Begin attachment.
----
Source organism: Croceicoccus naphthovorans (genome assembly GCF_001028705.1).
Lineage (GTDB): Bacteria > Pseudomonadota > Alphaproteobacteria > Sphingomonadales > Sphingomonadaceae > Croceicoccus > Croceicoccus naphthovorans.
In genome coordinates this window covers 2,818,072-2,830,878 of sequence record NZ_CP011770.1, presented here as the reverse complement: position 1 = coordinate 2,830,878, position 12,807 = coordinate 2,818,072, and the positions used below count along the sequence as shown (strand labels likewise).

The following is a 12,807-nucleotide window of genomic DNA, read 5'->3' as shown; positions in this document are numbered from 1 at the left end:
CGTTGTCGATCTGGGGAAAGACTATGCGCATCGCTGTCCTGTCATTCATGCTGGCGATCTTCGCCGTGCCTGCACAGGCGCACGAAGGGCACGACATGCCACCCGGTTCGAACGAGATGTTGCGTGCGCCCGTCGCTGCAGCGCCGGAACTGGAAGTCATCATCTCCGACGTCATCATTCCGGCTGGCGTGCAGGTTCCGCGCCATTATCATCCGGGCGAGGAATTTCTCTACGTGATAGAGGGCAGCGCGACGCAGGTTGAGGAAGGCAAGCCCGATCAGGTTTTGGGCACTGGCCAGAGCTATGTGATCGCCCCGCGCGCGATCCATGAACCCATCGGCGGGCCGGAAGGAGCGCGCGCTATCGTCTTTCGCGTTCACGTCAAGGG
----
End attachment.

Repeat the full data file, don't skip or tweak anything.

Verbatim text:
Source organism: Croceicoccus naphthovorans (genome assembly GCF_001028705.1).
Lineage (GTDB): Bacteria > Pseudomonadota > Alphaproteobacteria > Sphingomonadales > Sphingomonadaceae > Croceicoccus > Croceicoccus naphthovorans.
In genome coordinates this window covers 2,818,072-2,830,878 of sequence record NZ_CP011770.1, presented here as the reverse complement: position 1 = coordinate 2,830,878, position 12,807 = coordinate 2,818,072, and the positions used below count along the sequence as shown (strand labels likewise).

The following is a 12,807-nucleotide window of genomic DNA, read 5'->3' as shown; positions in this document are numbered from 1 at the left end:
CGTTGTCGATCTGGGGAAAGACTATGCGCATCGCTGTCCTGTCATTCATGCTGGCGATCTTCGCCGTGCCTGCACAGGCGCACGAAGGGCACGACATGCCACCCGGTTCGAACGAGATGTTGCGTGCGCCCGTCGCTGCAGCGCCGGAACTGGAAGTCATCATCTCCGACGTCATCATTCCGGCTGGCGTGCAGGTTCCGCGCCATTATCATCCGGGCGAGGAATTTCTCTACGTGATAGAGGGCAGCGCGACGCAGGTTGAGGAAGGCAAGCCCGATCAGGTTTTGGGCACTGGCCAGAGCTATGTGATCGCCCCGCGCGCGATCCATGAACCCATCGGCGGGCCGGAAGGAGCGCGCGCTATCGTCTTTCGCGTTCACGTCAAGGG